Fighting the Rape Culture
The gruesome rape of a 23 year old woman on a bus in India brought home graphically the intersection of sex and power. The sex-power relationship is the defining element of rape because men gain power over women by controlling and violating them sexually.
Researchers know rape as a gendered crime, that is, a crime against women that is perpetrated by men. Most rape victims are female, a small percentage of about 2% are male, but virtually all rapists are male.
Victim characteristics do not seem to predict whether a woman will be raped or not. Factors such as how she dresses, whether or not she acts “provocatively”, whether she is at home or on the street, sexually active or not, are not related to becoming a rape victim. It appears that the best predictor of whether or not one will be raped is gender—being female.
Guyana can be described as a rape culture where the act of rape is normative, meaning it is essentially a condoned behaviour. Although there are laws against rape, rarely are perpetrators charged or convicted. In a recent study, “Without Conviction: Sexual Violence Cases in The Guyana Justice Process”, the Guyana Human Rights Association (GHRA) shows an average conviction rate of 1.4% in rape cases compared to rape reports originally made to the police (9 convictions out of 647 reports) over the years 2000-2004. This average figure disguises a trend which is even worse. The conviction rate for 2000, the first of the five years, was 0.9% (1:117) while that for the final year, 2004, was 0.6% (1:154). Thus we regulate rather than prohibit rape.
Rape culture is further enabled by sex role socialization practices that teach non-overlapping ideas of masculinity and femininity. Boys are expected to be tough, independent, competitive and aggressive. The socialization of sexual aggression in males is complemented by a culture that uses rape as entertainment in film, video and pornography. Girls are socialized to be gentle, vulnerable, nurturing and physically weaker than males.
Female socialization as victims is complemented by an almost complete lack of training and support for resisting rape. In fact, the most common myth about rape resistance is that if a woman fights back against a rapist, she is more likely to be injured than if she submits.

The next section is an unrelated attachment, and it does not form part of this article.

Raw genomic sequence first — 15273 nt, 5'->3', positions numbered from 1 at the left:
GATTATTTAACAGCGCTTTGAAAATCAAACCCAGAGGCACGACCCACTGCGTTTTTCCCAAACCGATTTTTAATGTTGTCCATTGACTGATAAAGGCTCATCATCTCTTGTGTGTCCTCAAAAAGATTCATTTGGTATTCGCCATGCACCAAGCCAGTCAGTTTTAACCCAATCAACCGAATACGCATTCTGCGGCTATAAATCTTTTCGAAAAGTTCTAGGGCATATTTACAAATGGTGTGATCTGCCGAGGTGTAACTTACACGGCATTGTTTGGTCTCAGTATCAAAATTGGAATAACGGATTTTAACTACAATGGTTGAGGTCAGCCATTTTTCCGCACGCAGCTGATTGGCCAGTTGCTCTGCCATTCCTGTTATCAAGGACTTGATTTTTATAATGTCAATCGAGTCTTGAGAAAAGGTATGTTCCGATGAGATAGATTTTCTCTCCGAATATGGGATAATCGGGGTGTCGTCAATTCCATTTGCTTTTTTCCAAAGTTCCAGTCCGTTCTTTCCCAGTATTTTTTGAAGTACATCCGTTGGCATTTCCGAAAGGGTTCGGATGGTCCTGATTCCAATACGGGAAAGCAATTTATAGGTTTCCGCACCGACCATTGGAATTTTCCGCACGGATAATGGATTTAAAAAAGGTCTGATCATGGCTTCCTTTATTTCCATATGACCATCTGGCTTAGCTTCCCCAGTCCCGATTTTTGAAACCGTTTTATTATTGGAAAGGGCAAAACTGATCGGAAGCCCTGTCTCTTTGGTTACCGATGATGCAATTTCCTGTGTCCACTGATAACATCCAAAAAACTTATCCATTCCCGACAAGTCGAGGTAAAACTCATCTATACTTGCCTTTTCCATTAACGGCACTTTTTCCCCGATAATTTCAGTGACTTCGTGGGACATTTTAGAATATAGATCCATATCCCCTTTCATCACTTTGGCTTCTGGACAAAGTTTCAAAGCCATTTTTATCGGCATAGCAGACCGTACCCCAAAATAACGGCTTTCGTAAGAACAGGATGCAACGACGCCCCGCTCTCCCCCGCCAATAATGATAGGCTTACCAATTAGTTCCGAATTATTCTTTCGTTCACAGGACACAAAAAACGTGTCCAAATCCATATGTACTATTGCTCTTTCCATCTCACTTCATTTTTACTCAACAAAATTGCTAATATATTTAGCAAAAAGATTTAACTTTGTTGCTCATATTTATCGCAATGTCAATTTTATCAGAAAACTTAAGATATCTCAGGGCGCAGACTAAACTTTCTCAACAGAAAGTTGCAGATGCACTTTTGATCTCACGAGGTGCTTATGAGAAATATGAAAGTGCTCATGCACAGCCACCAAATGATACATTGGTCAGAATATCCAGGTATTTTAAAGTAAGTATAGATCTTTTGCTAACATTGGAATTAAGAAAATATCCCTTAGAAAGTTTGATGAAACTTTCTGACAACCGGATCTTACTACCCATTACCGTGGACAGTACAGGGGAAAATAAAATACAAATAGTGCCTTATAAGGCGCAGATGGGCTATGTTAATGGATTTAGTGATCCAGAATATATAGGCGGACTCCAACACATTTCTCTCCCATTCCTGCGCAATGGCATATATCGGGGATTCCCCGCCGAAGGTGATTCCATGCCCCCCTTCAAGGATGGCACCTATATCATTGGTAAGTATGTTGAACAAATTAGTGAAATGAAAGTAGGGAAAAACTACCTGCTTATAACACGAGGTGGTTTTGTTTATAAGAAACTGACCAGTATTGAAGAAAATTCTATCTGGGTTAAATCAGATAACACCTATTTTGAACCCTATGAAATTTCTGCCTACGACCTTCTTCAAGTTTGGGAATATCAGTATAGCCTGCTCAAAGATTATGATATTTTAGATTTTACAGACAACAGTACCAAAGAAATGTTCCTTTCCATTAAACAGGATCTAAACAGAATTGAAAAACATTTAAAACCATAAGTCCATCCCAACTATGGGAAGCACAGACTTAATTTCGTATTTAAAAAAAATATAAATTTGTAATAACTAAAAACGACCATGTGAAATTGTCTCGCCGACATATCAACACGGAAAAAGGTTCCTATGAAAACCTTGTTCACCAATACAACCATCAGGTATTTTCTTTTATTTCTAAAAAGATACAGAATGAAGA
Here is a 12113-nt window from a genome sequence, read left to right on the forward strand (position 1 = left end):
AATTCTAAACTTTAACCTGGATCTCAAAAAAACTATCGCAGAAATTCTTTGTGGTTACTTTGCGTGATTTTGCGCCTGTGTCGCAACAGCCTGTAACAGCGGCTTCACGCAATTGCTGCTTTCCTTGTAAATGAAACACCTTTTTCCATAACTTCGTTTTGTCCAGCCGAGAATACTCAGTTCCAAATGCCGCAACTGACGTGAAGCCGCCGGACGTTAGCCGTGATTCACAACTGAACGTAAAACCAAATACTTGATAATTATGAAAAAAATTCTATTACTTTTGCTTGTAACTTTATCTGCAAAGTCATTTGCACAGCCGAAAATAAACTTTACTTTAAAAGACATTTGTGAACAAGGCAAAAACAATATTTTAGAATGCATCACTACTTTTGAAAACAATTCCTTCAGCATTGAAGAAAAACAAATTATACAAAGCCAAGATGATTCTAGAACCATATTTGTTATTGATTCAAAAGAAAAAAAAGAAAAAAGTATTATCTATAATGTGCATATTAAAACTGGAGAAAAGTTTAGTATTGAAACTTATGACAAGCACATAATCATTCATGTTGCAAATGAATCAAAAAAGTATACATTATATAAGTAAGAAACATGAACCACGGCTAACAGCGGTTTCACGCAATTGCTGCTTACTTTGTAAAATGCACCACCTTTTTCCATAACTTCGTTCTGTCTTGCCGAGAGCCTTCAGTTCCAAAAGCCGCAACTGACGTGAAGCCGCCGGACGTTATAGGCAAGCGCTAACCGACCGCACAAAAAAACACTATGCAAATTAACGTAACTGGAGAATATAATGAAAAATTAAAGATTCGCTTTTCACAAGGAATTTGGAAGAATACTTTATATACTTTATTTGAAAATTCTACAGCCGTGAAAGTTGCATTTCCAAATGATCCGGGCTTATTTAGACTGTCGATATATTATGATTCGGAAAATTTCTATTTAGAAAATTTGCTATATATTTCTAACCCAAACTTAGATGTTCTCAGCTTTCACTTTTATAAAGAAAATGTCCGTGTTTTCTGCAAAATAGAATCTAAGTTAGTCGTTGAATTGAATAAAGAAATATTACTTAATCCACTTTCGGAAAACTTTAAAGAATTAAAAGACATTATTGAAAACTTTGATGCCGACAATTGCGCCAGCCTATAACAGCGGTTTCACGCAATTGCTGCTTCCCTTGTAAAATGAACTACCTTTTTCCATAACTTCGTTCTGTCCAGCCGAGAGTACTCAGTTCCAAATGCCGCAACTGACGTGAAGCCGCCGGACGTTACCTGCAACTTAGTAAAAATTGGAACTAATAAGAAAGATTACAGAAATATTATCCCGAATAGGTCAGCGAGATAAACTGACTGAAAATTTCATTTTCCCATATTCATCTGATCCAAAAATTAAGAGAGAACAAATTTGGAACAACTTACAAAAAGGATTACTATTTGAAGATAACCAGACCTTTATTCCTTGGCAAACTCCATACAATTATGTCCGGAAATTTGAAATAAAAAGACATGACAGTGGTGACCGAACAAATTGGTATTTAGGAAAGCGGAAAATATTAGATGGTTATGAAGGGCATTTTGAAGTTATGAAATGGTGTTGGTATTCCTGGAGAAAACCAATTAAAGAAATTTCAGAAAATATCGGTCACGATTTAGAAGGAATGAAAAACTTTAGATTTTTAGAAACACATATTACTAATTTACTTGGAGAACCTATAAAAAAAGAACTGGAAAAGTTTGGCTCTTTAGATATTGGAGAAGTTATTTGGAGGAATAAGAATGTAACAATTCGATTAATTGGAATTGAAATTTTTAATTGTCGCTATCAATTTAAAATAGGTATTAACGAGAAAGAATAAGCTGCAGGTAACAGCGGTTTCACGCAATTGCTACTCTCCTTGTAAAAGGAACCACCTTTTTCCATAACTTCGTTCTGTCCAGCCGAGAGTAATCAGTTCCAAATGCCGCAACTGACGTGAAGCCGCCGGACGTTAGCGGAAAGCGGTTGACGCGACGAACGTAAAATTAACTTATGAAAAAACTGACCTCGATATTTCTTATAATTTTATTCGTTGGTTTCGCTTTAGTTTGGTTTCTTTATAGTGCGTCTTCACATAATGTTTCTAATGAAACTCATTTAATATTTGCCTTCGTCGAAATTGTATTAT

Women are conditioned to believe the strong cultural message that rape resistance is both futile and dangerous. Despite socialization to the contrary, it is surprising to learn that women are more likely to escape a would-be rapist than to be raped by him.
Psychologists are in complete agreement with the consistent evidence that shows that resistance may prevent rape and resistance poses no increased risk of injury. Surveys have shown that most people think that injury is the most likely outcome of resistance even though no empirical evidence supports this view.
There are many benefits of resistance aside from escaping being raped. Women who fight back have a stronger sense of having done all they could and thus are less likely to blame themselves for what happened. Women who do not resist are more likely to be raped, more often blamed for the rape and are likely to suffer the associated physical and psychological after effects of rape.
If the woman wants to prosecute the man who raped her she will face disbelief from juries because the lack of resistance increases judgments that she consented. The more she resists the more certain are jurors that a rape occurred. This is the classic damned if you do and damned if you don’t situation.
Self-defence mastery is a radical act because it confronts rape culture by removing men’s control over women’s physical bodies. It challenges the sex-power relationship that is the defining element of rape. It empowers women by reducing the constant fear of rape that acts to imprison women in their homes and keep them in unhealthy relationships with male “protectors.” Most potent of all, self-defence mastery emboldens women by enabling increased freedom of action—the freedom to go, to do, to be.